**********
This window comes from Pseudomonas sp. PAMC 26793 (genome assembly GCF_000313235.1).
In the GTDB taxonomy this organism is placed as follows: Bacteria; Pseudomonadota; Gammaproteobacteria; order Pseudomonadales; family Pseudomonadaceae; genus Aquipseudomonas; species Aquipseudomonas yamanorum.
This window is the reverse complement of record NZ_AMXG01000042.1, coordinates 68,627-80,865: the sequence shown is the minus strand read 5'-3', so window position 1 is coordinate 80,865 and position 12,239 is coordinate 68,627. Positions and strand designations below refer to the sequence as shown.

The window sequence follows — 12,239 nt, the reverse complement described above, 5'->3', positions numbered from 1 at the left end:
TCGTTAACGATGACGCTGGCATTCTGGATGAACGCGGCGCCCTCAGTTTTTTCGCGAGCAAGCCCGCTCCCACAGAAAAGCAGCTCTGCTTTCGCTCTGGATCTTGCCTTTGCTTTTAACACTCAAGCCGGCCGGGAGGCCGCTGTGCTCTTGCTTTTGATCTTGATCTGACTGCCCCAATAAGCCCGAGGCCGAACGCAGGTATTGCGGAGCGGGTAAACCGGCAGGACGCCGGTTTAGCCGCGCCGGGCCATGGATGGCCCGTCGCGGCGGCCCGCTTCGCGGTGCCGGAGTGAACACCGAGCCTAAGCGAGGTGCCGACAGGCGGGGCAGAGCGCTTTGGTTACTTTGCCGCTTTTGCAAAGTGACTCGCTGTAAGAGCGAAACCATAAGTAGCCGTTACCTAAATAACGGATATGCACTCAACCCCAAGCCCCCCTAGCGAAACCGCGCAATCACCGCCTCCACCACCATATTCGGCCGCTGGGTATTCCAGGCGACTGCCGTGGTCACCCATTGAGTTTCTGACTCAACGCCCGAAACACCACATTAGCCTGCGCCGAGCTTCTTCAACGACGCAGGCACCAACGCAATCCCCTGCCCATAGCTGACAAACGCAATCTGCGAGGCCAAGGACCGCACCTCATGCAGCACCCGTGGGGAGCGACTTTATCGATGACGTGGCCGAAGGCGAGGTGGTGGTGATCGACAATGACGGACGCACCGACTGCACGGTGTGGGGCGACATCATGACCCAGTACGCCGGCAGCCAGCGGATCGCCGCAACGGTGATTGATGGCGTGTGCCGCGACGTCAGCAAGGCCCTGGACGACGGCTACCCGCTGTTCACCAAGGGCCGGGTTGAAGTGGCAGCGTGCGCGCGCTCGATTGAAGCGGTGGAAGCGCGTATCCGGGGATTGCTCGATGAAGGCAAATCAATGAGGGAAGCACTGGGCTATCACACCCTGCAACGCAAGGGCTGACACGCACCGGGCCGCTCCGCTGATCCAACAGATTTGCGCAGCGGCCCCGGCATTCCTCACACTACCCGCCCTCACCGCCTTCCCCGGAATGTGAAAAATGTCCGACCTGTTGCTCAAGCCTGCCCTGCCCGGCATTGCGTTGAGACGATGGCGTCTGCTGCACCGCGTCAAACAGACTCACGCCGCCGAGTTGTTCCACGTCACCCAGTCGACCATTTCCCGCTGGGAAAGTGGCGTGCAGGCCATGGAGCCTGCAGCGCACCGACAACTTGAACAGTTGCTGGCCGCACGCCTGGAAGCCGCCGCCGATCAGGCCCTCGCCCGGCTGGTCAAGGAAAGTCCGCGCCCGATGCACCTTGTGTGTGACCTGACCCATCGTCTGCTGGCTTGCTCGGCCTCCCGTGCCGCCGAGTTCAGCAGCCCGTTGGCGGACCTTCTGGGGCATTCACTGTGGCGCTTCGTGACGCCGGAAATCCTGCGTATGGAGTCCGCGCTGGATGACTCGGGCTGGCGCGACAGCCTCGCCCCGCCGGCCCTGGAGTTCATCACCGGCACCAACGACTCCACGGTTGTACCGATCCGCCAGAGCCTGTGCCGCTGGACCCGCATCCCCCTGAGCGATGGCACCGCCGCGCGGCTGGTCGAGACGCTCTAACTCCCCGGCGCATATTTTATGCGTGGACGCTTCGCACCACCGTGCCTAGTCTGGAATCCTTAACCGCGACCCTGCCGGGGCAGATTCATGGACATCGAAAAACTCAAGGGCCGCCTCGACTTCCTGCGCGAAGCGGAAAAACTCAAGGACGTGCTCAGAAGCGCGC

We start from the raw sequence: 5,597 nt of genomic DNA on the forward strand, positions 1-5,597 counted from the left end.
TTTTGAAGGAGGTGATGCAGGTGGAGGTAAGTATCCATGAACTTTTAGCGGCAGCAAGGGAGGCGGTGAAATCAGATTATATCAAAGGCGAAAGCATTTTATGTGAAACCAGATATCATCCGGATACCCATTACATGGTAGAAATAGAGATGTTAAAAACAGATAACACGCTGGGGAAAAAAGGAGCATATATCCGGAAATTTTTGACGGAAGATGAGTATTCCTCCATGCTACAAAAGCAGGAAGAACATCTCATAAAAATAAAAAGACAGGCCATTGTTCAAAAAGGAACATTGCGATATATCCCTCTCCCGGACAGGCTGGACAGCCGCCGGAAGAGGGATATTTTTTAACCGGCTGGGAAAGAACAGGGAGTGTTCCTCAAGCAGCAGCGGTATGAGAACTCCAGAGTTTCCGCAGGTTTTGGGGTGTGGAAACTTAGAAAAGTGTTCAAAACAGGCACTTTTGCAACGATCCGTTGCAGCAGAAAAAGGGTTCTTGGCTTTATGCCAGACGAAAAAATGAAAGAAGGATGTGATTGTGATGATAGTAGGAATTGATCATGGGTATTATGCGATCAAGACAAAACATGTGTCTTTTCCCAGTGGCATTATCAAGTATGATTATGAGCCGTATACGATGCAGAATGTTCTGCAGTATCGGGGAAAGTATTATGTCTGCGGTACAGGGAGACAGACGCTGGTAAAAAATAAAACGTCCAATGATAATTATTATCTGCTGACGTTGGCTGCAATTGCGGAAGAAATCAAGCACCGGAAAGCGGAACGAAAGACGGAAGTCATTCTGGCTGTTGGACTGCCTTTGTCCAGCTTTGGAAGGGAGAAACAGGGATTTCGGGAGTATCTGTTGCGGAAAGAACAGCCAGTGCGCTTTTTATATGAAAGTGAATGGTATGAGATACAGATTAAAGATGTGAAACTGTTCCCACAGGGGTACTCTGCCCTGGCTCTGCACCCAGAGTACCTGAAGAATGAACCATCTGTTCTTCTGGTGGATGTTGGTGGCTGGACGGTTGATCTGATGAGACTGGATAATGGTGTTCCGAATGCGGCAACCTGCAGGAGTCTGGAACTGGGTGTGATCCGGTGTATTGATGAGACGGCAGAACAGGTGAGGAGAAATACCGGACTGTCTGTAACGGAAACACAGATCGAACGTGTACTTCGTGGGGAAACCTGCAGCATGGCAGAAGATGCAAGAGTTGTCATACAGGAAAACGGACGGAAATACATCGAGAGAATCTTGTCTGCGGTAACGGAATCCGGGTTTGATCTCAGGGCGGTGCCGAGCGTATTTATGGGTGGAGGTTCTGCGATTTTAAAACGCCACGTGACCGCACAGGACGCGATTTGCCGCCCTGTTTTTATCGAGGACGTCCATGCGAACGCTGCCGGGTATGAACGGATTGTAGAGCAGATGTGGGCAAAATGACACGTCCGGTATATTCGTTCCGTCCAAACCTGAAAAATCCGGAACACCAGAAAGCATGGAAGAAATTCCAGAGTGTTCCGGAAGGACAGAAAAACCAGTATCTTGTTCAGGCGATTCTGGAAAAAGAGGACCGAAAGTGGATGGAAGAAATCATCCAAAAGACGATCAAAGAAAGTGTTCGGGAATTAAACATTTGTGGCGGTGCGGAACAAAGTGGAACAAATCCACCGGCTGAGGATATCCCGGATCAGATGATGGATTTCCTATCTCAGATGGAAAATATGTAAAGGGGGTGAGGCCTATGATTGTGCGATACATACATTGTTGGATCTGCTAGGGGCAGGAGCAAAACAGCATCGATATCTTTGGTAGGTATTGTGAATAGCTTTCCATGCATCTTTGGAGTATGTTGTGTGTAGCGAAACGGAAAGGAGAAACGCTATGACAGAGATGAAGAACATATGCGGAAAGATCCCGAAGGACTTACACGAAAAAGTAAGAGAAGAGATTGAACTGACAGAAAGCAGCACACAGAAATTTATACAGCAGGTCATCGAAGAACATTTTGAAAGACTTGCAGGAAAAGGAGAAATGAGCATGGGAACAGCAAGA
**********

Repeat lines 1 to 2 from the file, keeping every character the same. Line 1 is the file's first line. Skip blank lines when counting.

This window comes from Pseudomonas sp. PAMC 26793 (genome assembly GCF_000313235.1).
In the GTDB taxonomy this organism is placed as follows: Bacteria; Pseudomonadota; Gammaproteobacteria; order Pseudomonadales; family Pseudomonadaceae; genus Aquipseudomonas; species Aquipseudomonas yamanorum.